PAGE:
The report relies on the Public high school 4-year adjusted cohort graduation rate data provided by NCES. Data is reported for all students, by race/ethnicity, and by participation in certain school programs. You can find the data here (from EdWeek) or here (from NCES).
The following table shows the percents for the U.S. and for Kansas from 2014 along with Kansas's rank on each measure:
|American Indian / Alaska Native||69.6||76.0||21|
|Asian / Pacific Islander||89.4||90.0||16|
|Limited English proficiency||62.6||75.0||6|
|Students with disabilities||63.1||76.7||4|
As the data shows, Kansas has a higher graduation rate than the rest of the country across all categories. In addition, Kansas ranks very high in terms of graduation rates for students with disabilities and students with limited English proficiency, fairly high in terms of graduation rates for Asian / Pacific Islander, Hispanic, and Black students, and above average for all students, American Indian / Alaska Native, White, and economically disadvantaged students.
However, comparing this data to the same statistics from 2011 (the first year it was available), we can see that Kansas has gone from 12th to 21st among the states in terms of the graduation rate for all students. Kansas's ranks for the rate for Hispanic students, students with limited English proficiency, and students with disabilities have all gone up, but Kansas's ranks for the graduation rate of all other groups have gone down.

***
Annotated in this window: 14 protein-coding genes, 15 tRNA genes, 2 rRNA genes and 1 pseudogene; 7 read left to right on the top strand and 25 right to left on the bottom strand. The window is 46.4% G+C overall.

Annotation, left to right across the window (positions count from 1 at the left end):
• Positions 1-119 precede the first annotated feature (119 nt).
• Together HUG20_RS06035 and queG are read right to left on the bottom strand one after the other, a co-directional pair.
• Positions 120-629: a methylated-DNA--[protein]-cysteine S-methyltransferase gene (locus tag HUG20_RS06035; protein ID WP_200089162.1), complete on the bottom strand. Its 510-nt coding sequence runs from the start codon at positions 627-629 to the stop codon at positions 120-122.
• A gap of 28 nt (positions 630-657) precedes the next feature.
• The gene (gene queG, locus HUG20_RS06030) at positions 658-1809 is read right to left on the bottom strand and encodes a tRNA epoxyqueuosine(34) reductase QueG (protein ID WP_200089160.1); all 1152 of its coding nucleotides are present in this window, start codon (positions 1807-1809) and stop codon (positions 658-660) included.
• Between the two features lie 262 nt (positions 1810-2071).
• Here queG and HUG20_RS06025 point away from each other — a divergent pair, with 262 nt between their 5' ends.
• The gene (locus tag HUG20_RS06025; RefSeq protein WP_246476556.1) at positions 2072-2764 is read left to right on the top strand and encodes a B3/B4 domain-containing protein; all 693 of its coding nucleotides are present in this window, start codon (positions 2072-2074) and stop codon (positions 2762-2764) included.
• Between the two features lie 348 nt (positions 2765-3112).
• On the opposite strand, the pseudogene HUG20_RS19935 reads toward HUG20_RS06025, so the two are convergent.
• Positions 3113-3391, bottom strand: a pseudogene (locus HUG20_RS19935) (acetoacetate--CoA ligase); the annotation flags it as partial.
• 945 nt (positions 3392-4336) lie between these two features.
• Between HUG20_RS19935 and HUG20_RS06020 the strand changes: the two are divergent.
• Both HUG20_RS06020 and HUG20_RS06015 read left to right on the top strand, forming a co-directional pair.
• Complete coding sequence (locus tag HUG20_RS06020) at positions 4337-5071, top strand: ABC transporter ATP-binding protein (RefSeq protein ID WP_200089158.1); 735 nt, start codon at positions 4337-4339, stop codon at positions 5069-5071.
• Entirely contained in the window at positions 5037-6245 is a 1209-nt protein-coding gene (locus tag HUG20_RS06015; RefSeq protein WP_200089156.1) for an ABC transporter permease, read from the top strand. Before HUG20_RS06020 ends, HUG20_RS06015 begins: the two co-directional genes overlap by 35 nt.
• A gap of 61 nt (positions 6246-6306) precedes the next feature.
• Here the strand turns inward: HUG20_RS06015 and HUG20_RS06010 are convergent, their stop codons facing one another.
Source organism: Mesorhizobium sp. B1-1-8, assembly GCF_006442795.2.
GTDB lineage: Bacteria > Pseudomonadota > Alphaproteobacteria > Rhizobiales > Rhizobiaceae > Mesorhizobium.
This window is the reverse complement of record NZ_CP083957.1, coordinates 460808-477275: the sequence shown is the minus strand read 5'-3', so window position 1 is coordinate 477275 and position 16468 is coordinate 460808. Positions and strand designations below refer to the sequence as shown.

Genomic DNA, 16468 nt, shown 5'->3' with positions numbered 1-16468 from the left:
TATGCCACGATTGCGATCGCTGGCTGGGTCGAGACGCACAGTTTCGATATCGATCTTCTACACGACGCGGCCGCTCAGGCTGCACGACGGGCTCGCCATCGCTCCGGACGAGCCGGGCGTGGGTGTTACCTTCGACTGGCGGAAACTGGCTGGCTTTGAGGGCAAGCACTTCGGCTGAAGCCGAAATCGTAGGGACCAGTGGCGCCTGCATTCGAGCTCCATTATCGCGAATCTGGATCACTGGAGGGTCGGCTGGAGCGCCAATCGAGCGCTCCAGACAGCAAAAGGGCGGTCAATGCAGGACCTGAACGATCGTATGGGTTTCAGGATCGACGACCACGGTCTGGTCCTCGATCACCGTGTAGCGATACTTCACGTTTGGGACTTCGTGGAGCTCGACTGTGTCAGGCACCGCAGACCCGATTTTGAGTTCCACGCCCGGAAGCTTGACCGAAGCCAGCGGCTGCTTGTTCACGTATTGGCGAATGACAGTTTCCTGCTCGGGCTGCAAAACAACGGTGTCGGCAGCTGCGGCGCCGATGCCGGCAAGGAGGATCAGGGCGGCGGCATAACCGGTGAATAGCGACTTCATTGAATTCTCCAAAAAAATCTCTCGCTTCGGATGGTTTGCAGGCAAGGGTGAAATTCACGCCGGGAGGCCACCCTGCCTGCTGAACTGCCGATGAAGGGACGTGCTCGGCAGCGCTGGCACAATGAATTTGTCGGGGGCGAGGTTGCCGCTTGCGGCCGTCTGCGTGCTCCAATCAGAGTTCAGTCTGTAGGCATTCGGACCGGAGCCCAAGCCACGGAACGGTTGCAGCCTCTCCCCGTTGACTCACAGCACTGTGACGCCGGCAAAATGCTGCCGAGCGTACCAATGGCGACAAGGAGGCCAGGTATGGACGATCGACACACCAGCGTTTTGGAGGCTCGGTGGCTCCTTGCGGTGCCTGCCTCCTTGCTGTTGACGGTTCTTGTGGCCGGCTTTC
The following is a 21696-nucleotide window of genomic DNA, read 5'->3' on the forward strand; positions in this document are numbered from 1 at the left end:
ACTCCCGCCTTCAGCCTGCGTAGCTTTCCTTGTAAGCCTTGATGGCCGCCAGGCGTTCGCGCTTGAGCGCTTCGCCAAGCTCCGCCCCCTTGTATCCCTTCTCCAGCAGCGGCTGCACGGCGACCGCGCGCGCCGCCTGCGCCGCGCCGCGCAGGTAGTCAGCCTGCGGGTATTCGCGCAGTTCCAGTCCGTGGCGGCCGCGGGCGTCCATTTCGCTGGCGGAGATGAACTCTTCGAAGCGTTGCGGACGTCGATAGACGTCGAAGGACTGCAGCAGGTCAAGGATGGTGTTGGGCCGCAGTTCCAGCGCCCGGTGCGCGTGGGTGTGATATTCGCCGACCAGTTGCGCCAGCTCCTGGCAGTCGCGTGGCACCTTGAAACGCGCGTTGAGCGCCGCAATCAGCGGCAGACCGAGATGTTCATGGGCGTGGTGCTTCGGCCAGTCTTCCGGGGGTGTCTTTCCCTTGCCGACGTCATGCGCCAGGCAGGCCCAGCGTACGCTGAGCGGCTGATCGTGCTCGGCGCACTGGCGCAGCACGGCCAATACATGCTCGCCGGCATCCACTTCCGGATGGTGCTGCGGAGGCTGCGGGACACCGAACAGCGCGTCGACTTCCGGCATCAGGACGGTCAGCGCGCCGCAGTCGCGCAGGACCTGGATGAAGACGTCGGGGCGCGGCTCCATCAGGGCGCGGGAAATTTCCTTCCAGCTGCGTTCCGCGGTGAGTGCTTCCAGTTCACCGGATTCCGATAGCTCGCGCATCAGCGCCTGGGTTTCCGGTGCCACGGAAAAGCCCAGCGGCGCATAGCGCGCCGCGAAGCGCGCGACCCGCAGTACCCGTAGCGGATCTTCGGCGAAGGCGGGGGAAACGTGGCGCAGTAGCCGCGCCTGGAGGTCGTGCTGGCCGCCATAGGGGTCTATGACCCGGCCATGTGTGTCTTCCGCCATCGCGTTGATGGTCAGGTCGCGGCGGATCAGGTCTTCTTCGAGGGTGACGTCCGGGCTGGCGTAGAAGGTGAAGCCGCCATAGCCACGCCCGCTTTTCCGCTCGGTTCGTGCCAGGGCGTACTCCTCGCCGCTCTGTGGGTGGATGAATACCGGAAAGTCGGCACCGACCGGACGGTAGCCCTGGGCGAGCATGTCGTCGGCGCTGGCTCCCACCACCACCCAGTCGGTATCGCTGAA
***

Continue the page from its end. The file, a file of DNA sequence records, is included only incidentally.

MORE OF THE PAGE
|American Indian / Alaska Native||65||72||18|
|Asian / Pacific Islander||87||88||14|
|Limited English proficiency||57||70||8|
|Students with disabilities||59||73||3|
The actual graduation rates for Kansas have increased across all categories, but Kansas appears to be losing its advantage; as the U.S. graduation rates appear to be increasing at a higher rate than the Kansas rates.
This data echos others KASB has reported recently because it shows that, though Kansas still does better than average, recent trends indicate we are not staying as far ahead of the crowd as we used to.